A pilot study of assessment of depressive symptomatology and preferred treatments.
Older adults who live in urban low-income neighborhoods and/or are home-bound are more vulnerable than their better-off and less frail peers to depression due to their poor health, social isolation, and financial and other stressors. However, depression among the majority of these low-income older adults often goes undetected, undiagnosed, and untreated because of the lack of awareness and denial of the problem among older adults themselves, their social support systems, and primary care physicians, perceived sense of stigma, and other personal, social, and system barriers to accessing mental healthcare. The specific aims of this pilot study are to:
- Provide depression screening for 150 older adults who reside in low-income neighborhoods of Austin to assess their depressive symptomatology;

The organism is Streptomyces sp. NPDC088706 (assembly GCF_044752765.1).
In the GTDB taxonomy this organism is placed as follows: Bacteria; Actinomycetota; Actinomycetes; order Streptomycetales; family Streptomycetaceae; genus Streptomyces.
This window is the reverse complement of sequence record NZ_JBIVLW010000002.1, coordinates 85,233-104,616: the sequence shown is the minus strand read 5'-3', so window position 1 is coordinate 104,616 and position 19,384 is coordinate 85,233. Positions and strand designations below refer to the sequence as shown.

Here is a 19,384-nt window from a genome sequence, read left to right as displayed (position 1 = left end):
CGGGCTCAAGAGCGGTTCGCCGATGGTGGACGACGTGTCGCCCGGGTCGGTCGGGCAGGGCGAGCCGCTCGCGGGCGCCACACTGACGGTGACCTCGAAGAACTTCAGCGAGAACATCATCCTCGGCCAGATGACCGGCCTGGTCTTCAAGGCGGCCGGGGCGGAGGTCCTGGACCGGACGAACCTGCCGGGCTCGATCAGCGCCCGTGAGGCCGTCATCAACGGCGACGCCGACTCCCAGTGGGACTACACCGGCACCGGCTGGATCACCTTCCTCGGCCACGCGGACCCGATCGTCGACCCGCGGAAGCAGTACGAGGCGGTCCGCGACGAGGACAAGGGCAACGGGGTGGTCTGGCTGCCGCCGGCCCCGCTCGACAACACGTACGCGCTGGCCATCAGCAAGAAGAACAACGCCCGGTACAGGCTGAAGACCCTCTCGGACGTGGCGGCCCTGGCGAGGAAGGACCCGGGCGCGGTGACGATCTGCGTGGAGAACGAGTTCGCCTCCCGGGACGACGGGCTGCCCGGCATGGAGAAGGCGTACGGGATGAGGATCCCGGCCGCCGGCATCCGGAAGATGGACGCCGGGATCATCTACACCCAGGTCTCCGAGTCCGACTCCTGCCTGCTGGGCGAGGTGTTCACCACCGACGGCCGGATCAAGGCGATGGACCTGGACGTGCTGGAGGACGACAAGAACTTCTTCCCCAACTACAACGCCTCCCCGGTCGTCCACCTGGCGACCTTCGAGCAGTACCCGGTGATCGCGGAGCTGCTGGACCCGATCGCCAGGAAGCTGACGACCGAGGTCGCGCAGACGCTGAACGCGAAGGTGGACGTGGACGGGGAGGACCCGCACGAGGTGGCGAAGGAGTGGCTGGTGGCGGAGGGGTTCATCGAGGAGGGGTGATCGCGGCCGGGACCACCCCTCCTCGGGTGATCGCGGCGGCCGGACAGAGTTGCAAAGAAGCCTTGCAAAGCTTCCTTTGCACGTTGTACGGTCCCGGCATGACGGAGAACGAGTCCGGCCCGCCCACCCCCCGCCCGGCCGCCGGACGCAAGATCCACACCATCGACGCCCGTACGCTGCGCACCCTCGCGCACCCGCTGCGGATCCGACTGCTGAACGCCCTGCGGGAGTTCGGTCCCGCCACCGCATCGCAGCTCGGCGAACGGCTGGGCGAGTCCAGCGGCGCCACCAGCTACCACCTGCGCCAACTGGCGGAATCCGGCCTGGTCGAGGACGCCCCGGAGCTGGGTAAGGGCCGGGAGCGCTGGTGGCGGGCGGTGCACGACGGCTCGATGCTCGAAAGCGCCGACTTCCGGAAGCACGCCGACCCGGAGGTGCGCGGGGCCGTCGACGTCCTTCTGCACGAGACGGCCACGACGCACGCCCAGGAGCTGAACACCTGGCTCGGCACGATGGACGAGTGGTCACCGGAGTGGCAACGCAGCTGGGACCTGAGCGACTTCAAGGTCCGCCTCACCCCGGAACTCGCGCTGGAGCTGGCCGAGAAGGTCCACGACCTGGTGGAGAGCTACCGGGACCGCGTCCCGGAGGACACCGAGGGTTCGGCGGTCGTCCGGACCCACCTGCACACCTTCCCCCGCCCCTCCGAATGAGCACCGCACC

- Examine risk and protective factors for the older adults’ depression;
- Examine the older adults’ help-seeking behaviors related to their mental health needs; and
- Examine the older adults’ acceptance of and preferences for cognitive/psychological, pharmacological, and exercise interventions for depression, with special focus on racial/ethnic differences.
To achieve these aims, we plan to use a cross-sectional survey research design, relying primarily on the administration structured face-to-face individual interviews with the sample. The subjects’ self-reported depressive symptoms (measured by the 20-item Center for Epidemiological Studies Depression Scale [CES-D], Radloff, 1977) will be analyzed in relation to risk and protective factors and their help-seeking behaviors. To examine older adults’ preferences for the types of depression interventions, case vignettes for mild-to-moderate and severe symptoms of depression and descriptions of four treatments will be presented, and the subjects will be asked to evaluate the acceptability/desirability of these treatment modalities using a modified 11-item Treatment Evaluation Inventory (TEI; Landreville & Guerette, 1998).
Center for Health Promotion Research, School of Nursing, University of Texas at Austin